British Prime Minister Rishi Sunak was undiplomatic and rude to cancel a scheduled meeting with Greek Prime Minister Kyriakos Mitsotakis last Monday over a few anodyne remarks he made to the BBC’s Laura Kuenssberg about repatriating the Parthenon sculptures from the British Museum back to the Acropolis in Greece.

Sunak was being patriotic when there was nothing to be patriotic about. No native British person identifies as the Greeks do with the Parthenon sculptures as part of their national identity.

The Greek prime minister was the main guest on the politics show last Sunday but Kuenssberg did not broach the return of the Parthenon sculptures until late into the interview. Instead, she began by asking him about irregular arrivals of refugees in Greece compared to irregular arrivals in Britain, and about the ferry that sank off the coast of Greece en route to Italy earlier this year in which a large number of refugees perished.

He replied that the circumstances in which the boat sank were being investigated, but that the focus of criticism should be against people smugglers. The answer to the problem, he said, was to prevent the departure of boats setting off on dangerous trips at embarkation. He said that Greece and the EU had reached an accommodation with Turkey to limit the flow of refugees to Greece and that it had reduced refugee arrivals in Greece considerably.

Kuenssberg then lobbed a cleverly constructed question that Mitsotakis welcomed with open arms. It did not seem the question was pre planned, but even if it was contrived, his reply was measured.

He was shown pictures of the Parthenon sculptures in Athens and in London and asked whether they look better at the Acropolis or in the British Museum. He said that it was clear they look better in the museum in Athens.

The question reminded me of an occasion in 1997 when the Italian tenor Luciano Pavarotti was asked which side he wanted to win in a football match between England and Italy that was to take place the following day. He replied, in his inimitable style, “England! but I am a liar.”

Mitsotakis first mumbled that the sculptures were essentially stolen, adding more clearly that the question was not one of ownership but of reunification of a single monument. It was, he said, as if you tore the Mona Lisa in half and put half of it on show in the Louvre in Paris and the other half in the British Museum in London and expected people to appreciate it torn apart.

Mitsotakis then picked up on an earlier discussion during the programme on the British economy and said that his government had managed to achieve growth and cut taxes in Greece. But Laura Kuenssberg pressed him further on the sculptures. She asked whether the Labour leader had promised the return of the sculptures to which he replied he would be seeing the Labour leader and the prime minister the next day and inform her of the outcome.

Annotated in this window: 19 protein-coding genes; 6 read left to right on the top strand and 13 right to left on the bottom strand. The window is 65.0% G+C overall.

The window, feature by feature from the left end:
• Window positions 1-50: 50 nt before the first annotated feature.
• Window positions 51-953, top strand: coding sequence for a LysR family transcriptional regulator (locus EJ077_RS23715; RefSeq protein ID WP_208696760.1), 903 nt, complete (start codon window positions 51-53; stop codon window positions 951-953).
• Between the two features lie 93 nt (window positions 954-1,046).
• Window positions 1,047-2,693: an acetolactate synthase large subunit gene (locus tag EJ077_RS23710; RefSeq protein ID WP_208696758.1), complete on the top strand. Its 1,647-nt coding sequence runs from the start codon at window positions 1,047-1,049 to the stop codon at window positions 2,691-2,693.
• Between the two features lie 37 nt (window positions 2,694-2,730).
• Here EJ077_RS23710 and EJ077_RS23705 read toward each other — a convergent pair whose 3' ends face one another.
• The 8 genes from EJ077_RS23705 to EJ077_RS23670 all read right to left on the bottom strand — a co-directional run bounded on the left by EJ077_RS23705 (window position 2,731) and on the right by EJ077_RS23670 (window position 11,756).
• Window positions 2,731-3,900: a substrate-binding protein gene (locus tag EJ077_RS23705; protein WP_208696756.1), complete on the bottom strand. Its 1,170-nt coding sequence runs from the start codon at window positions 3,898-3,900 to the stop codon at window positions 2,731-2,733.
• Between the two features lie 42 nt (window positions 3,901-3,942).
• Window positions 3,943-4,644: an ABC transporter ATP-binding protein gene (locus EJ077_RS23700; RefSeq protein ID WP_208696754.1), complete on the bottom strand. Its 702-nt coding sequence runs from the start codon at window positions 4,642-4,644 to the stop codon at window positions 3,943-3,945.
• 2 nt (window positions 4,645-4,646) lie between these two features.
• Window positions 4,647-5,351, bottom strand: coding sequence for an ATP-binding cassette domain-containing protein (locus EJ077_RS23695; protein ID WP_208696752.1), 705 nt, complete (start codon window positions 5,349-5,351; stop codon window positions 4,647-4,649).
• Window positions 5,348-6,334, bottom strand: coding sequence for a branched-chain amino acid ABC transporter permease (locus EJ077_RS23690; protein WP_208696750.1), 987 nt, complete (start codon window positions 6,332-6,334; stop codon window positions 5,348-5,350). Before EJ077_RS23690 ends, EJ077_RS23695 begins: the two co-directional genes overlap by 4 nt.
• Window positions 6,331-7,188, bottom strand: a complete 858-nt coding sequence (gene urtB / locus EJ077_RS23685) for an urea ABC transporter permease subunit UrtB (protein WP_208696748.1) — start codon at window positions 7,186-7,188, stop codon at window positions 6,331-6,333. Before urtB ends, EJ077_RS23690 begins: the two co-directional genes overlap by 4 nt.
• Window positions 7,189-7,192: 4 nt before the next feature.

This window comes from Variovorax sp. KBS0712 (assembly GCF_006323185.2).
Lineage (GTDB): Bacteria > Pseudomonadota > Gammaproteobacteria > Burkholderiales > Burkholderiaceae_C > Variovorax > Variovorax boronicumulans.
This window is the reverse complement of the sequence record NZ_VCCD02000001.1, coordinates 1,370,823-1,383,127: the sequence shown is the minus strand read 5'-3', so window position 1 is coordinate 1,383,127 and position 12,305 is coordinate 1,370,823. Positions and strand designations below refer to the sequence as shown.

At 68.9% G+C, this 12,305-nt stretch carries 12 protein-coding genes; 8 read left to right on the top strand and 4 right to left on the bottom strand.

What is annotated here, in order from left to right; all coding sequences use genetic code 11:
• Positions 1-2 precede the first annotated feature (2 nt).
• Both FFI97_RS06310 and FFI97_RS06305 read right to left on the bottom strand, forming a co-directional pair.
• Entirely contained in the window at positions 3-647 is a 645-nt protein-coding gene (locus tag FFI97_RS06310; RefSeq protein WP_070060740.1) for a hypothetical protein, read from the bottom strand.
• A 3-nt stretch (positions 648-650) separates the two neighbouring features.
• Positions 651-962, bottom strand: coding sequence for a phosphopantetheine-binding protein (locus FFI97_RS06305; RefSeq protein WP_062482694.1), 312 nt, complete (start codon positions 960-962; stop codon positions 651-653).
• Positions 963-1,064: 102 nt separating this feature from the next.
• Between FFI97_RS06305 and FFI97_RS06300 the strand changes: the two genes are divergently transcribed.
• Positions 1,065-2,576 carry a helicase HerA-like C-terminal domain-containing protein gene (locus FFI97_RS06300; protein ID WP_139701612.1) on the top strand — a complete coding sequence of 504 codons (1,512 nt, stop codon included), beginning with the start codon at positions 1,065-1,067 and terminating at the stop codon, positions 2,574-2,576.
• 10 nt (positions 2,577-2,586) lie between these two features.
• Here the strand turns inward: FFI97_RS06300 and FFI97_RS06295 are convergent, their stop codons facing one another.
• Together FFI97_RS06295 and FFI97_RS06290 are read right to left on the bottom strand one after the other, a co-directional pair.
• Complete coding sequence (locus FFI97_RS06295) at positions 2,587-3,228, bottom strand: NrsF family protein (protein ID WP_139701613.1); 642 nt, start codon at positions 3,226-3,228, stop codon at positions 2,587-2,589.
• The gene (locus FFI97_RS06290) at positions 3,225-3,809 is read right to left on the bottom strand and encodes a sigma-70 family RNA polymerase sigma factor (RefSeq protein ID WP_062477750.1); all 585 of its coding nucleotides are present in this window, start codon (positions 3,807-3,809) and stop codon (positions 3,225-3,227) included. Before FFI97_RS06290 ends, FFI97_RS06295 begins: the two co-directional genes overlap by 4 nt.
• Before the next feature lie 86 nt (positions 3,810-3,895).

Of all the many TV interviews Laura Kuenssberg has done of political leaders, this one was one of the most civilised and good humoured. Mitsotakis sounded a nice guy and tried to set the dispute in a cultural rather than a legal context.

The Greek case is unanswerable if you think about it. Lord Elgin, who was ambassador to the Ottoman Empire, had the sculptures hacked off the Parthenon and transported them to Britain between 1801 and 1811. He later sold them to the British Museum, but the purchase could not have been without knowledge that Elgin had hacked them off the Parthenon thereby despoiling the monument.

Lord Byron who was a contemporary of Elgin claimed the Parthenon was plundered and set Elgin’s plunder at the Acropolis in verse in his poem, the curse of Minerva

…Survey this vacant, violated shrine;

Recount the relics torn that yet remain…

That all may learn from whence the plunderer came,

The insulted wall sustains his hated name:

For Elgin’s fame thus grateful Pallas pleads,

Below, his name—above, behold his deeds!….

Unlike Lord Byron the British prime minister’s position is that the sculptures were legally acquired under the laws at the time; are legally owned by the British Museum; UK law prohibits the removal of objects in its collection; and that there are no plans to change the law.

It is true that under the law as it stands the removal of the Parthenon sculptures to Greece is prohibited, except that it is possible under certain conditions to lend them abroad temporarily. But the issue is not legal, but whether Britain is prepared politically to allow the removal the sculptures permanently to Greece and change the law to do this.

The wider political issue, however, is whether Sunak is a fit and proper person to be UK prime minister. A couple of weeks ago this column suggested his government was immature. This week his decision to snub the Greek PM over the Parthenon sculptures shows he does not have a clue about foreign affairs.

What he should have done is called in his brand new foreign minister Lord Cameron for advice and even involved King Charles, who has a soft spot for Greece. He should have promised best endeavours to change the law if he could get cross-party support – all of which could have been done at no political cost. Instead, he showed himself a clueless vulgarian.

Alper Ali Riza is a king’s counsel in the UK and a former part time judge